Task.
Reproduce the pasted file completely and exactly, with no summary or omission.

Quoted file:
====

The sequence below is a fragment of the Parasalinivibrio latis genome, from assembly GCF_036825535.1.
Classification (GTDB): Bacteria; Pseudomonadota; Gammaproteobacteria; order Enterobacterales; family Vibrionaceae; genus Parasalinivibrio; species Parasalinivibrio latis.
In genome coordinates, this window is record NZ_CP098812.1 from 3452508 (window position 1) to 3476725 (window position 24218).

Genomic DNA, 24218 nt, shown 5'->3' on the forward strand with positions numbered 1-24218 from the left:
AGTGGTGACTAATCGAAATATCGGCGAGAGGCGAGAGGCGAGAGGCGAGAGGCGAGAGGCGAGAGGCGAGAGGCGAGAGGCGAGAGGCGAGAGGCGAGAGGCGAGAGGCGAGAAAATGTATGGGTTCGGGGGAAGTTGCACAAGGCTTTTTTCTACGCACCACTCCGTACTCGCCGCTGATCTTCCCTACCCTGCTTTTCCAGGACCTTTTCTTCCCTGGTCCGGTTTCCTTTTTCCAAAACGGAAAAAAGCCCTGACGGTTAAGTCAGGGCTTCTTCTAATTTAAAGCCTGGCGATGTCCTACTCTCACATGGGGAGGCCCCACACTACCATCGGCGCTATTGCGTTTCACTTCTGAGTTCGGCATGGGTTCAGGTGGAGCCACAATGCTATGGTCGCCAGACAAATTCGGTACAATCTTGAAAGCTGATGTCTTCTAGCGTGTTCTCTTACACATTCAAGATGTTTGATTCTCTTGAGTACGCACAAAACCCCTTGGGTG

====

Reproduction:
The sequence below is a fragment of the Parasalinivibrio latis genome, from assembly GCF_036825535.1.
Classification (GTDB): Bacteria; Pseudomonadota; Gammaproteobacteria; order Enterobacterales; family Vibrionaceae; genus Parasalinivibrio; species Parasalinivibrio latis.
In genome coordinates, this window is record NZ_CP098812.1 from 3452508 (window position 1) to 3476725 (window position 24218).

Genomic DNA, 24218 nt, shown 5'->3' on the forward strand with positions numbered 1-24218 from the left:
AGTGGTGACTAATCGAAATATCGGCGAGAGGCGAGAGGCGAGAGGCGAGAGGCGAGAGGCGAGAGGCGAGAGGCGAGAGGCGAGAGGCGAGAGGCGAGAGGCGAGAGGCGAGAAAATGTATGGGTTCGGGGGAAGTTGCACAAGGCTTTTTTCTACGCACCACTCCGTACTCGCCGCTGATCTTCCCTACCCTGCTTTTCCAGGACCTTTTCTTCCCTGGTCCGGTTTCCTTTTTCCAAAACGGAAAAAAGCCCTGACGGTTAAGTCAGGGCTTCTTCTAATTTAAAGCCTGGCGATGTCCTACTCTCACATGGGGAGGCCCCACACTACCATCGGCGCTATTGCGTTTCACTTCTGAGTTCGGCATGGGTTCAGGTGGAGCCACAATGCTATGGTCGCCAGACAAATTCGGTACAATCTTGAAAGCTGATGTCTTCTAGCGTGTTCTCTTACACATTCAAGATGTTTGATTCTCTTGAGTACGCACAAAACCCCTTGGGTG